Schoolboy Watercolor Depicting the "Grand Federal Edifice," by Charles May Dawes, "Done at M. Lane's School," Boston area, c. 1788, signed "Charles Dawes/AElulis sua 13" l.r., watercolor and ink with gilt foil accents on laid paper, 19 x 25 3/4 in., in original molded wooden frame and glass. Condition: Toning, creases, stains, small edge tears and losses.
Note: This work was done by Charles May Dawes (b. February 23, 1776, d. 1853), at around the age of thirteen. He was the son of William Dawes, Jr. (April 5, 1745– February 25, 1799) and Mehetable (May) Dawes. William Dawes was notable in American history as one of the three riders who, along with Paul Revere and Dr. Samuel Prescott, set out to alert colonial minutemen of the approach of British army troops prior to the Battle of Lexington and Concord at the outset of the American Revolution. The picture is an architectural metaphor representing the Constitution, a "Temple of Liberty," constructed as states gradually ratified the Constitution during 1787 and 1788. It portrays eleven columns, representing the eleven states in the Union at the time before North Carolina and Rhode Island were included. An engraved cartoon published earlier in the ratification process, titled "The Grand Federal Edifice." was published in The Massachusetts Centinel, February 9, 1788, and has similar columns with the names of six states ratified.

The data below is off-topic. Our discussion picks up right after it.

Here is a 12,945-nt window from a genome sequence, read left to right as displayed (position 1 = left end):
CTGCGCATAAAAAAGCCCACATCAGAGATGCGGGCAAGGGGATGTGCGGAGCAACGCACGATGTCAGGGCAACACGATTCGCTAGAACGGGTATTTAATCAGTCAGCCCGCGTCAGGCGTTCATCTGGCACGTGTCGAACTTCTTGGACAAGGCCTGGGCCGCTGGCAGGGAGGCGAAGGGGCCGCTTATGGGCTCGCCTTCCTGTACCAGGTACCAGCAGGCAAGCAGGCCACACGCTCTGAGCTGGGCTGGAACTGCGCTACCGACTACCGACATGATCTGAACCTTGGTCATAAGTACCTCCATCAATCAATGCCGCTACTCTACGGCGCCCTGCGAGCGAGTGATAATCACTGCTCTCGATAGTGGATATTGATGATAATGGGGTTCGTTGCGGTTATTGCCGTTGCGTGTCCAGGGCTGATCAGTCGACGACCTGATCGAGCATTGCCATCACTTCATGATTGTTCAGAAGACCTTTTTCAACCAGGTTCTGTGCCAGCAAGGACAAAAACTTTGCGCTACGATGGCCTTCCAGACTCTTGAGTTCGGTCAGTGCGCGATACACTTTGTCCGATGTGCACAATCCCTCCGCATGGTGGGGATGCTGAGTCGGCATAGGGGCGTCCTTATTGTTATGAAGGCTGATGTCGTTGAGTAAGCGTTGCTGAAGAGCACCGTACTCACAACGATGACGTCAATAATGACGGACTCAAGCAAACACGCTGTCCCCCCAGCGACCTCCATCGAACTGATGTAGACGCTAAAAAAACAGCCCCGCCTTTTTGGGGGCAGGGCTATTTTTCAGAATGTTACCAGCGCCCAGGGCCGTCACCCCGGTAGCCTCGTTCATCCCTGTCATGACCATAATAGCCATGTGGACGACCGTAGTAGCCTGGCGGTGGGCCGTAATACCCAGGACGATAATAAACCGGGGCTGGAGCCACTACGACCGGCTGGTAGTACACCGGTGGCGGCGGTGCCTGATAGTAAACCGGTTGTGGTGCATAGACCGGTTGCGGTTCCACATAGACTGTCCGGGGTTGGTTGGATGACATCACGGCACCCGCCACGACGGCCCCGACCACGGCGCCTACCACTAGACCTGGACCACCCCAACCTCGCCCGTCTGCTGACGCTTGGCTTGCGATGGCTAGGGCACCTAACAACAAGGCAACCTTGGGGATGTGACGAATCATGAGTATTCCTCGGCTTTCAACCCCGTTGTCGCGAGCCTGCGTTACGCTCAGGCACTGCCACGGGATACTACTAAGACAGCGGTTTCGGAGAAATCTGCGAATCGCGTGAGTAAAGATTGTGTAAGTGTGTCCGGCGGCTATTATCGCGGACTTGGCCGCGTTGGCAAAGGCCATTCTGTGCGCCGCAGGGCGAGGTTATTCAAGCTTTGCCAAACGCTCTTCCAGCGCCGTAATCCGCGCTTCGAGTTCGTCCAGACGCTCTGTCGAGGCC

Provenance: By family descent.